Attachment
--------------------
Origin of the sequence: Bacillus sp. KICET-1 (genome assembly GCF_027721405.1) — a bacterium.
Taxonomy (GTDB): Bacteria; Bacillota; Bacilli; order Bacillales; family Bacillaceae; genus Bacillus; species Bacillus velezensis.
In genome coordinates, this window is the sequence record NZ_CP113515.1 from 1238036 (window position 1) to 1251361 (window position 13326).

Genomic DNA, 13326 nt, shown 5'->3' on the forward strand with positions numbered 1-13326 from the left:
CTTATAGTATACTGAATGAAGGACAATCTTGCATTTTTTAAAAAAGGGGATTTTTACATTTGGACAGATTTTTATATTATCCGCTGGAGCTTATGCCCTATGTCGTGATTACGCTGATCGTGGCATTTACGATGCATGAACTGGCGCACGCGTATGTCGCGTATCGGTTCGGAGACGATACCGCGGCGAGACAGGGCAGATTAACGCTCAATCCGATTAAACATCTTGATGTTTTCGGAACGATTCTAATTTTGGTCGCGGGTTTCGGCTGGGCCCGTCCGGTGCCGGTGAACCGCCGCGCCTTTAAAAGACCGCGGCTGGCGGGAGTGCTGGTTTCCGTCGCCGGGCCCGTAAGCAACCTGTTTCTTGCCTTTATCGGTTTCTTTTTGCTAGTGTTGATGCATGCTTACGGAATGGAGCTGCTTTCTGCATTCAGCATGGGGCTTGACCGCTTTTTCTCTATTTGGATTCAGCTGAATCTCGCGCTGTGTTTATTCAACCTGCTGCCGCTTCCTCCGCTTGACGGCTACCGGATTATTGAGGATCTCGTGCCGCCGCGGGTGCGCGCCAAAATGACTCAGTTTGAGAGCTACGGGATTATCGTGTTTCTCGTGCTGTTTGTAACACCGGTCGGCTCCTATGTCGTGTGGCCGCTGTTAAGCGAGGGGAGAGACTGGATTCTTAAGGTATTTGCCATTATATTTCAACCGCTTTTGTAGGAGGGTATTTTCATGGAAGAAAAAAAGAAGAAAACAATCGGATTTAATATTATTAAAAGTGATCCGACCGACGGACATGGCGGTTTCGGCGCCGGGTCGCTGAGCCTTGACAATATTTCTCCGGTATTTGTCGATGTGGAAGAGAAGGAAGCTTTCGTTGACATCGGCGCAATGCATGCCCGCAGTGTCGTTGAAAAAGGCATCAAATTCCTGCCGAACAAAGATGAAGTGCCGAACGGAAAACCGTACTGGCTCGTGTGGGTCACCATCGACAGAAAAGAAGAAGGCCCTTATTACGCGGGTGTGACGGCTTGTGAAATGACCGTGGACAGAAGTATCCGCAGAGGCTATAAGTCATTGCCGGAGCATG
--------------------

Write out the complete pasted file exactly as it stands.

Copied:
Origin of the sequence: Bacillus sp. KICET-1 (genome assembly GCF_027721405.1) — a bacterium.
Taxonomy (GTDB): Bacteria; Bacillota; Bacilli; order Bacillales; family Bacillaceae; genus Bacillus; species Bacillus velezensis.
In genome coordinates, this window is the sequence record NZ_CP113515.1 from 1238036 (window position 1) to 1251361 (window position 13326).

Genomic DNA, 13326 nt, shown 5'->3' on the forward strand with positions numbered 1-13326 from the left:
CTTATAGTATACTGAATGAAGGACAATCTTGCATTTTTTAAAAAAGGGGATTTTTACATTTGGACAGATTTTTATATTATCCGCTGGAGCTTATGCCCTATGTCGTGATTACGCTGATCGTGGCATTTACGATGCATGAACTGGCGCACGCGTATGTCGCGTATCGGTTCGGAGACGATACCGCGGCGAGACAGGGCAGATTAACGCTCAATCCGATTAAACATCTTGATGTTTTCGGAACGATTCTAATTTTGGTCGCGGGTTTCGGCTGGGCCCGTCCGGTGCCGGTGAACCGCCGCGCCTTTAAAAGACCGCGGCTGGCGGGAGTGCTGGTTTCCGTCGCCGGGCCCGTAAGCAACCTGTTTCTTGCCTTTATCGGTTTCTTTTTGCTAGTGTTGATGCATGCTTACGGAATGGAGCTGCTTTCTGCATTCAGCATGGGGCTTGACCGCTTTTTCTCTATTTGGATTCAGCTGAATCTCGCGCTGTGTTTATTCAACCTGCTGCCGCTTCCTCCGCTTGACGGCTACCGGATTATTGAGGATCTCGTGCCGCCGCGGGTGCGCGCCAAAATGACTCAGTTTGAGAGCTACGGGATTATCGTGTTTCTCGTGCTGTTTGTAACACCGGTCGGCTCCTATGTCGTGTGGCCGCTGTTAAGCGAGGGGAGAGACTGGATTCTTAAGGTATTTGCCATTATATTTCAACCGCTTTTGTAGGAGGGTATTTTCATGGAAGAAAAAAAGAAGAAAACAATCGGATTTAATATTATTAAAAGTGATCCGACCGACGGACATGGCGGTTTCGGCGCCGGGTCGCTGAGCCTTGACAATATTTCTCCGGTATTTGTCGATGTGGAAGAGAAGGAAGCTTTCGTTGACATCGGCGCAATGCATGCCCGCAGTGTCGTTGAAAAAGGCATCAAATTCCTGCCGAACAAAGATGAAGTGCCGAACGGAAAACCGTACTGGCTCGTGTGGGTCACCATCGACAGAAAAGAAGAAGGCCCTTATTACGCGGGTGTGACGGCTTGTGAAATGACCGTGGACAGAAGTATCCGCAGAGGCTATAAGTCATTGCCGGAGCATG